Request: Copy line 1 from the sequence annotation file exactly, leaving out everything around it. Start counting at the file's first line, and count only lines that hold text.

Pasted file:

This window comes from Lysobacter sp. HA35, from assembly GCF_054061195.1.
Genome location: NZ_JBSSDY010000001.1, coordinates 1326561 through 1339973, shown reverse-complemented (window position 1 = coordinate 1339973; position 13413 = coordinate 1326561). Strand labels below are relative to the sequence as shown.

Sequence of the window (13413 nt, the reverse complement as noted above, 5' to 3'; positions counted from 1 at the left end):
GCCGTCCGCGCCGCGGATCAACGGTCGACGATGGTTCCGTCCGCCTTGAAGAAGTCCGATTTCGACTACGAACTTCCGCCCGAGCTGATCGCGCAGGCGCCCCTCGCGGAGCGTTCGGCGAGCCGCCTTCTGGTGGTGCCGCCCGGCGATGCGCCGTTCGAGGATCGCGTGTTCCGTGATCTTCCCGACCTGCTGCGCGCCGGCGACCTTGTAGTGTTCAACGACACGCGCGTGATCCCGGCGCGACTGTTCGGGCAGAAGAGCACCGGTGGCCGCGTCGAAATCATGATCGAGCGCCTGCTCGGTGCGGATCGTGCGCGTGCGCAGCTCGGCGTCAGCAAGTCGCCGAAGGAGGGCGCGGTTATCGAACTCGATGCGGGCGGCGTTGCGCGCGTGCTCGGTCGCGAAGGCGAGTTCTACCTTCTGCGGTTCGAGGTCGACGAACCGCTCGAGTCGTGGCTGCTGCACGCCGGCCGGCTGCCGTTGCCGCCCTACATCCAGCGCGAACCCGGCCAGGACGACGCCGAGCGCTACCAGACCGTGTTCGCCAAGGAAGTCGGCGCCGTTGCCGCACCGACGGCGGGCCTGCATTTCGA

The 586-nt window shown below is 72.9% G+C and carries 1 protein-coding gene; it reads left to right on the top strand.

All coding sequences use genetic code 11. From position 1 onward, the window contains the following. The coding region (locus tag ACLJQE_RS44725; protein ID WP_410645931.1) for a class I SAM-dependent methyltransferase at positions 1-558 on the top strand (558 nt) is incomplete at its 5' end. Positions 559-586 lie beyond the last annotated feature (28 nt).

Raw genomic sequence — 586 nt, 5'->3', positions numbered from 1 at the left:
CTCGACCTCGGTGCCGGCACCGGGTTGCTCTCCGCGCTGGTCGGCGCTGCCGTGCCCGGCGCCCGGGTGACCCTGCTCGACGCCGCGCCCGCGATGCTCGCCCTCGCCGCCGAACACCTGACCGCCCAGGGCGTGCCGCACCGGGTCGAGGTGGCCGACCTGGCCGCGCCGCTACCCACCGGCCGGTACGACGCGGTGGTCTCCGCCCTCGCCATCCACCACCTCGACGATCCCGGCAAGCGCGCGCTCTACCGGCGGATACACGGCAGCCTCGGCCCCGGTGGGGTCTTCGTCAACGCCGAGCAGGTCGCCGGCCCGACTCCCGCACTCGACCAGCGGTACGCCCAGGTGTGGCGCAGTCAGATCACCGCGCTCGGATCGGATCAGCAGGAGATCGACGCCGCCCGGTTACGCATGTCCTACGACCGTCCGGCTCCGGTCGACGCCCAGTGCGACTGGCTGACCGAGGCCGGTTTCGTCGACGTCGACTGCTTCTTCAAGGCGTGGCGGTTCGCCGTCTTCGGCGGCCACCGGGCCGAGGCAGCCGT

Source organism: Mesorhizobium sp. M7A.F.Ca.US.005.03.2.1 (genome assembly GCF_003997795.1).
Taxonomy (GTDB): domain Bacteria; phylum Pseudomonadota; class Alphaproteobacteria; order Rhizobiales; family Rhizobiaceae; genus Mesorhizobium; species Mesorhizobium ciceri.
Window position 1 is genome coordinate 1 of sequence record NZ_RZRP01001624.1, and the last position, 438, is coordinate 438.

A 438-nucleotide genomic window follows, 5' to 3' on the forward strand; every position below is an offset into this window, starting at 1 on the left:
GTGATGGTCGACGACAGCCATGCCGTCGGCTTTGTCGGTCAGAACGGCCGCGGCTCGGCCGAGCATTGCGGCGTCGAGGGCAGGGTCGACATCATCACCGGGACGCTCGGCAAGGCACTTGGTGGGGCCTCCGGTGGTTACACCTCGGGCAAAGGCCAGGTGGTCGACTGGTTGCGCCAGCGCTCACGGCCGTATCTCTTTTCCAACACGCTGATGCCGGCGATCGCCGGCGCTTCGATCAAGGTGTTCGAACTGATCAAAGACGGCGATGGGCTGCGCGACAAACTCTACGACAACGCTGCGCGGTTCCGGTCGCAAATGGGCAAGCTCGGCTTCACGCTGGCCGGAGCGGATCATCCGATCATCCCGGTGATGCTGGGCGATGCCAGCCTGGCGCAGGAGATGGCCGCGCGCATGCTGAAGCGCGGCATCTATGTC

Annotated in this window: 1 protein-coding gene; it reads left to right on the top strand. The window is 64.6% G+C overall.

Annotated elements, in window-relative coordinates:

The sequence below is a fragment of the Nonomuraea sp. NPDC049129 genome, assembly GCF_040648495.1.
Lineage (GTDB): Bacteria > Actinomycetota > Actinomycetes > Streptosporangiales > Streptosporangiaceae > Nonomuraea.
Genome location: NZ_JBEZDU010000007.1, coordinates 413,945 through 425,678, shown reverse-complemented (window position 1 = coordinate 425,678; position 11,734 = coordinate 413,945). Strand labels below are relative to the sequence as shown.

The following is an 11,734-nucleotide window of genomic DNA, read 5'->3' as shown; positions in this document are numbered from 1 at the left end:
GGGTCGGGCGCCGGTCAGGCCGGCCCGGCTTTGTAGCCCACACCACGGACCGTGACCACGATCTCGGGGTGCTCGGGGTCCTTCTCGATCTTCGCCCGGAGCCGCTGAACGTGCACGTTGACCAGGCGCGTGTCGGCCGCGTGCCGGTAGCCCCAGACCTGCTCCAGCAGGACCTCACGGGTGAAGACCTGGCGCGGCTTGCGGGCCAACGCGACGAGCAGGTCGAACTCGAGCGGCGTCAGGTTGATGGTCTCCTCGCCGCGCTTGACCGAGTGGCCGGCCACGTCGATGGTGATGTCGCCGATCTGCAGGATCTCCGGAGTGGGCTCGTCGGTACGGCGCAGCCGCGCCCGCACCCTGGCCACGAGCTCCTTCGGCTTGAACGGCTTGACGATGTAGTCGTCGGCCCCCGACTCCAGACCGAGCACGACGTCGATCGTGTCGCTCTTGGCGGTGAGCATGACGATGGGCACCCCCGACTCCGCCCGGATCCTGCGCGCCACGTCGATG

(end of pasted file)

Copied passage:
This window comes from Lysobacter sp. HA35, from assembly GCF_054061195.1.